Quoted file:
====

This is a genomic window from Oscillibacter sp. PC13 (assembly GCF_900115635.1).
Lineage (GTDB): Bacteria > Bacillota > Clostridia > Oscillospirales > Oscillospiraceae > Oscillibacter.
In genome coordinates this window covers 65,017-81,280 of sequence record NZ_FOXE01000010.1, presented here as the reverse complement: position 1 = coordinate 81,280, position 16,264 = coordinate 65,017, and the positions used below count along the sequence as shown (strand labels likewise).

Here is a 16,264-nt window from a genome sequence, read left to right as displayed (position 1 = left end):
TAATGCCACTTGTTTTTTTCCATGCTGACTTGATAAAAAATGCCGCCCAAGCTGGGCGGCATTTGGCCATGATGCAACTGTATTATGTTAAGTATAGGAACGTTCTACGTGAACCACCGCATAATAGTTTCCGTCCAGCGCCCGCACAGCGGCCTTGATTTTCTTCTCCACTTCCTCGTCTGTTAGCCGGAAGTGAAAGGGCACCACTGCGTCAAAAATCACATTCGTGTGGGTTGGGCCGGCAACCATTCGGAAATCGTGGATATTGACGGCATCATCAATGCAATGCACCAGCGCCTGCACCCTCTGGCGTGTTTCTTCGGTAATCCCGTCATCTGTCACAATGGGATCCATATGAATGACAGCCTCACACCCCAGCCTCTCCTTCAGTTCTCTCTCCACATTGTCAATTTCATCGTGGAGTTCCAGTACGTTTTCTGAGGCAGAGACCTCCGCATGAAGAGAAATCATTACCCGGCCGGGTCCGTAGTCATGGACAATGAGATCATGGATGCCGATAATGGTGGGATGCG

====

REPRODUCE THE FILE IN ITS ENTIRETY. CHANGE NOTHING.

This is a genomic window from Oscillibacter sp. PC13 (assembly GCF_900115635.1).
Lineage (GTDB): Bacteria > Bacillota > Clostridia > Oscillospirales > Oscillospiraceae > Oscillibacter.
In genome coordinates this window covers 65,017-81,280 of sequence record NZ_FOXE01000010.1, presented here as the reverse complement: position 1 = coordinate 81,280, position 16,264 = coordinate 65,017, and the positions used below count along the sequence as shown (strand labels likewise).

Here is a 16,264-nt window from a genome sequence, read left to right as displayed (position 1 = left end):
TAATGCCACTTGTTTTTTTCCATGCTGACTTGATAAAAAATGCCGCCCAAGCTGGGCGGCATTTGGCCATGATGCAACTGTATTATGTTAAGTATAGGAACGTTCTACGTGAACCACCGCATAATAGTTTCCGTCCAGCGCCCGCACAGCGGCCTTGATTTTCTTCTCCACTTCCTCGTCTGTTAGCCGGAAGTGAAAGGGCACCACTGCGTCAAAAATCACATTCGTGTGGGTTGGGCCGGCAACCATTCGGAAATCGTGGATATTGACGGCATCATCAATGCAATGCACCAGCGCCTGCACCCTCTGGCGTGTTTCTTCGGTAATCCCGTCATCTGTCACAATGGGATCCATATGAATGACAGCCTCACACCCCAGCCTCTCCTTCAGTTCTCTCTCCACATTGTCAATTTCATCGTGGAGTTCCAGTACGTTTTCTGAGGCAGAGACCTCCGCATGAAGAGAAATCATTACCCGGCCGGGTCCGTAGTCATGGACAATGAGATCATGGATGCCGATAATGGTGGGATGCG